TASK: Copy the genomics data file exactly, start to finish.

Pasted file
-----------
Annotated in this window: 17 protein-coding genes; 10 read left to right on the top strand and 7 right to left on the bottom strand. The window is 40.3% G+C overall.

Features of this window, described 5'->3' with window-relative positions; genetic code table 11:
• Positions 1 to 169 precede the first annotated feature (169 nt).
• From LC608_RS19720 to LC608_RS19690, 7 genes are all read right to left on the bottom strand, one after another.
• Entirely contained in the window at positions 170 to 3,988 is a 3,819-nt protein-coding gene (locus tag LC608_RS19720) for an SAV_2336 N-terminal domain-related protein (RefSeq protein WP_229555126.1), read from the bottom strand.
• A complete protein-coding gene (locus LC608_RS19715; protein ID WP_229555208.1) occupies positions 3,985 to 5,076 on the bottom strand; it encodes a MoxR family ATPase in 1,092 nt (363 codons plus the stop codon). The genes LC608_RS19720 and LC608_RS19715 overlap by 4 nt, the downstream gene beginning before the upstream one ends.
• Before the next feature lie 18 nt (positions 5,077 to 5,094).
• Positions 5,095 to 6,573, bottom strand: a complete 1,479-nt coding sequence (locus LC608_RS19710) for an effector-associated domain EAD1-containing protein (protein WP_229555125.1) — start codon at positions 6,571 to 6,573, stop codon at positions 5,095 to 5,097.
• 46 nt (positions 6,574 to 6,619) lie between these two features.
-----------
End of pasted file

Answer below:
Annotated in this window: 17 protein-coding genes; 10 read left to right on the top strand and 7 right to left on the bottom strand. The window is 40.3% G+C overall.

Features of this window, described 5'->3' with window-relative positions; genetic code table 11:
• Positions 1 to 169 precede the first annotated feature (169 nt).
• From LC608_RS19720 to LC608_RS19690, 7 genes are all read right to left on the bottom strand, one after another.
• Entirely contained in the window at positions 170 to 3,988 is a 3,819-nt protein-coding gene (locus tag LC608_RS19720) for an SAV_2336 N-terminal domain-related protein (RefSeq protein WP_229555126.1), read from the bottom strand.
• A complete protein-coding gene (locus LC608_RS19715; protein ID WP_229555208.1) occupies positions 3,985 to 5,076 on the bottom strand; it encodes a MoxR family ATPase in 1,092 nt (363 codons plus the stop codon). The genes LC608_RS19720 and LC608_RS19715 overlap by 4 nt, the downstream gene beginning before the upstream one ends.
• Before the next feature lie 18 nt (positions 5,077 to 5,094).
• Positions 5,095 to 6,573, bottom strand: a complete 1,479-nt coding sequence (locus LC608_RS19710) for an effector-associated domain EAD1-containing protein (protein WP_229555125.1) — start codon at positions 6,571 to 6,573, stop codon at positions 5,095 to 5,097.
• 46 nt (positions 6,574 to 6,619) lie between these two features.